Nearly two decades after the technology was approved in legislation, HM Land Registry has revealed plans to accept digital signatures to execute deeds. Under draft guidance released for feedback this week, parties represented by conveyancers will be able to execute five categories of documents electronically, including deeds, discharges and power of attorney. 

Land Registry's general counsel, Mike Harlow, also revealed ambitions to phase out the emergency temporary process for capturing wet signatures electronically - the so-called Mercury signing approach - in favour of fully digital signatures which will not require witnessing. 

Although digital signatures in land transactions have been enabled since the Land Registration Act 2002 and were endorsed by the Law Commission last year, Land Registry has held back from accepting the technology.

The draft guidance states that up until now, Land Registry has not accepted for registration a transfer deed or other form of dispositionary deed that has been electronically signed. 'However, we are now satisfied that we can properly do so,' it states.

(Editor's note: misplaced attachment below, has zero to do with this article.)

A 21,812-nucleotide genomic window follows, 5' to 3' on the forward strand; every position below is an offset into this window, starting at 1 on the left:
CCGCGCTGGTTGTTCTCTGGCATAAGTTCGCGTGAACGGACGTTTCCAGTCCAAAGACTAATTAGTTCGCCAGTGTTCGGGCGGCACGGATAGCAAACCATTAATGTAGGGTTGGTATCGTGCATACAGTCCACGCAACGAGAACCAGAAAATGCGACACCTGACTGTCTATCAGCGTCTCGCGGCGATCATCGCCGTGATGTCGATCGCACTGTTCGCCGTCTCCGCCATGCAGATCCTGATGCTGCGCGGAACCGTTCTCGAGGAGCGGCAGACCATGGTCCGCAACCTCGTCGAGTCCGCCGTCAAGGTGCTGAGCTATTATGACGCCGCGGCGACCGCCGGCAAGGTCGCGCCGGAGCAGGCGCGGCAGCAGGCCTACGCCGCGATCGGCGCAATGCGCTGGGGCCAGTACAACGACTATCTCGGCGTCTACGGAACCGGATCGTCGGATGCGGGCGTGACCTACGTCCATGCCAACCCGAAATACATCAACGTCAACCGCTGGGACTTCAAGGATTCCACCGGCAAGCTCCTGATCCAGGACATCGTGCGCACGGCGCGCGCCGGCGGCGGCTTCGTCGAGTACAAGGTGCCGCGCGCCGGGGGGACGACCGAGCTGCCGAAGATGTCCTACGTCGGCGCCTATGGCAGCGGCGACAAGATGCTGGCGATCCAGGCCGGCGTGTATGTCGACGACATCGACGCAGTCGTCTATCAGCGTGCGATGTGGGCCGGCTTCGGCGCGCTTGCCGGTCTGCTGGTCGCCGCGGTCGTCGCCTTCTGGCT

In his latest blog, Harlow noted that 'it is obvious that the more digitally advanced sectors are those that have thrived in the last few months'. Conveyancing was not one of these.

Current hybrid procedures were unsatisfactory, he said. 'At a time when most of us are working from home, printing, posting and scanning can be a pain.' 

After conducting extensive research, Harlow said Land Registry believes, with some safeguards, it can accept both witnessed electronic signatures and qualified electronic signatures. Qualified electronic signatures are operated by trust service providers approved by the Information Commissioner's Office. As qualified electronic signatures require secure identity verification, they will not need to be witnessed.

Qualified electronic signatures were once ‘a bit clunky’ and not practical for one-off use such as home-buying, Harlow said. But advances in technology meant the ‘user journey’ was now different.

Harlow said: ‘Our hope is that in the near future qualified electronic signatures become more commonplace and the service providers tailor their use to conveyancing. If they do develop to be a successful option for completing property transactions, we will review the use of electronic signatures and may withdraw their acceptance, which would leave only the more secure qualified electronic signatures in use.’

Conveyancers have until 18 July to submit views on the guidance regarding deeds signed electronically. A practice note on how qualified electronic signatures may be used will be published in the next few weeks.